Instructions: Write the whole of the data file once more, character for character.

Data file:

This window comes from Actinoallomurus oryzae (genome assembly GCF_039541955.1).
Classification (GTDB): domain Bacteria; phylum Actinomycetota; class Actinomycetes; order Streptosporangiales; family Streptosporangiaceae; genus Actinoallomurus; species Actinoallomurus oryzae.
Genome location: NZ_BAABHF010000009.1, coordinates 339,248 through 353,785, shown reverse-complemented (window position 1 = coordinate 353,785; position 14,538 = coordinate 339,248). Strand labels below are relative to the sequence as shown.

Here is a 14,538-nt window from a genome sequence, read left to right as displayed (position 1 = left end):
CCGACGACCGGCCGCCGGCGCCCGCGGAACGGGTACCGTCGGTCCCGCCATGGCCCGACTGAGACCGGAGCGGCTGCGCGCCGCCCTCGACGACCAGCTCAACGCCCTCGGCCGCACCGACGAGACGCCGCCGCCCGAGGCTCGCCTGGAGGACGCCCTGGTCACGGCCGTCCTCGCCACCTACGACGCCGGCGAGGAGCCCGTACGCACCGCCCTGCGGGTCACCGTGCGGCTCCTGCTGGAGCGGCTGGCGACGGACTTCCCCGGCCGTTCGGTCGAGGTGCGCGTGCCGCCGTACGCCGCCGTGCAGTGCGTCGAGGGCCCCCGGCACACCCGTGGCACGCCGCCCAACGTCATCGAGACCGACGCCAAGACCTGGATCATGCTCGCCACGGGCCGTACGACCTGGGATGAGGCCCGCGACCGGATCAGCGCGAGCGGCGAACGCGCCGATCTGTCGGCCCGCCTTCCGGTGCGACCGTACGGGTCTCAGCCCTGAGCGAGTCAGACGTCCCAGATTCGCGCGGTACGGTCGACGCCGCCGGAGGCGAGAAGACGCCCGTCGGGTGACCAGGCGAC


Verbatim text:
This window comes from Actinoallomurus oryzae (genome assembly GCF_039541955.1).
Classification (GTDB): domain Bacteria; phylum Actinomycetota; class Actinomycetes; order Streptosporangiales; family Streptosporangiaceae; genus Actinoallomurus; species Actinoallomurus oryzae.
Genome location: NZ_BAABHF010000009.1, coordinates 339,248 through 353,785, shown reverse-complemented (window position 1 = coordinate 353,785; position 14,538 = coordinate 339,248). Strand labels below are relative to the sequence as shown.

Here is a 14,538-nt window from a genome sequence, read left to right as displayed (position 1 = left end):
CCGACGACCGGCCGCCGGCGCCCGCGGAACGGGTACCGTCGGTCCCGCCATGGCCCGACTGAGACCGGAGCGGCTGCGCGCCGCCCTCGACGACCAGCTCAACGCCCTCGGCCGCACCGACGAGACGCCGCCGCCCGAGGCTCGCCTGGAGGACGCCCTGGTCACGGCCGTCCTCGCCACCTACGACGCCGGCGAGGAGCCCGTACGCACCGCCCTGCGGGTCACCGTGCGGCTCCTGCTGGAGCGGCTGGCGACGGACTTCCCCGGCCGTTCGGTCGAGGTGCGCGTGCCGCCGTACGCCGCCGTGCAGTGCGTCGAGGGCCCCCGGCACACCCGTGGCACGCCGCCCAACGTCATCGAGACCGACGCCAAGACCTGGATCATGCTCGCCACGGGCCGTACGACCTGGGATGAGGCCCGCGACCGGATCAGCGCGAGCGGCGAACGCGCCGATCTGTCGGCCCGCCTTCCGGTGCGACCGTACGGGTCTCAGCCCTGAGCGAGTCAGACGTCCCAGATTCGCGCGGTACGGTCGACGCCGCCGGAGGCGAGAAGACGCCCGTCGGGTGACCAGGCGAC